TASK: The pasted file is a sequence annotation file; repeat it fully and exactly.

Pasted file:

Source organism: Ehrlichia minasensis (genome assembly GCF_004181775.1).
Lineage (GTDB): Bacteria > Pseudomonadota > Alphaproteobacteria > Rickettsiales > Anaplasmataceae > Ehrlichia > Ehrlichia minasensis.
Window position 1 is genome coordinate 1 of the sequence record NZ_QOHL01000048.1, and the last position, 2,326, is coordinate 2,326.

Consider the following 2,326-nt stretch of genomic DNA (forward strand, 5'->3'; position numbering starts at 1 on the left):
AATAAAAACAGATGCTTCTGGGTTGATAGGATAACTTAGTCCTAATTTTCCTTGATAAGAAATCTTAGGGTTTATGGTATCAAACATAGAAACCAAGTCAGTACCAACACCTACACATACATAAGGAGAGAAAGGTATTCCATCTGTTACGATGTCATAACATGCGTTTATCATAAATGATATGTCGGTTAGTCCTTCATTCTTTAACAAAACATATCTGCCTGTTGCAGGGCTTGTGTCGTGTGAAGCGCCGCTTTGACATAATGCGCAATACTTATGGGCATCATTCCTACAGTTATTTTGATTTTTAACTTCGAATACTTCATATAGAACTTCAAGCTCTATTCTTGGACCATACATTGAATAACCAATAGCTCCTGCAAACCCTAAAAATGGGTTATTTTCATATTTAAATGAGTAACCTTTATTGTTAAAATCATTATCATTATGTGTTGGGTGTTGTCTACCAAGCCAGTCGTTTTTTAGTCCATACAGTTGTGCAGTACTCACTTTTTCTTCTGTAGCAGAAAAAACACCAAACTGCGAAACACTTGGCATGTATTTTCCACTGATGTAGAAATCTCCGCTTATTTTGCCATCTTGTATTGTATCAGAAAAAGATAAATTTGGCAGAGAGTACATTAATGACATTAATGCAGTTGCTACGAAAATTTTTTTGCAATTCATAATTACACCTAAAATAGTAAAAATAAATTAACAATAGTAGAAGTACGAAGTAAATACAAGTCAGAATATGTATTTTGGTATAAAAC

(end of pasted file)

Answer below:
Source organism: Ehrlichia minasensis (genome assembly GCF_004181775.1).
Lineage (GTDB): Bacteria > Pseudomonadota > Alphaproteobacteria > Rickettsiales > Anaplasmataceae > Ehrlichia > Ehrlichia minasensis.
Window position 1 is genome coordinate 1 of the sequence record NZ_QOHL01000048.1, and the last position, 2,326, is coordinate 2,326.

Consider the following 2,326-nt stretch of genomic DNA (forward strand, 5'->3'; position numbering starts at 1 on the left):
AATAAAAACAGATGCTTCTGGGTTGATAGGATAACTTAGTCCTAATTTTCCTTGATAAGAAATCTTAGGGTTTATGGTATCAAACATAGAAACCAAGTCAGTACCAACACCTACACATACATAAGGAGAGAAAGGTATTCCATCTGTTACGATGTCATAACATGCGTTTATCATAAATGATATGTCGGTTAGTCCTTCATTCTTTAACAAAACATATCTGCCTGTTGCAGGGCTTGTGTCGTGTGAAGCGCCGCTTTGACATAATGCGCAATACTTATGGGCATCATTCCTACAGTTATTTTGATTTTTAACTTCGAATACTTCATATAGAACTTCAAGCTCTATTCTTGGACCATACATTGAATAACCAATAGCTCCTGCAAACCCTAAAAATGGGTTATTTTCATATTTAAATGAGTAACCTTTATTGTTAAAATCATTATCATTATGTGTTGGGTGTTGTCTACCAAGCCAGTCGTTTTTTAGTCCATACAGTTGTGCAGTACTCACTTTTTCTTCTGTAGCAGAAAAAACACCAAACTGCGAAACACTTGGCATGTATTTTCCACTGATGTAGAAATCTCCGCTTATTTTGCCATCTTGTATTGTATCAGAAAAAGATAAATTTGGCAGAGAGTACATTAATGACATTAATGCAGTTGCTACGAAAATTTTTTTGCAATTCATAATTACACCTAAAATAGTAAAAATAAATTAACAATAGTAGAAGTACGAAGTAAATACAAGTCAGAATATGTATTTTGGTATAAAAC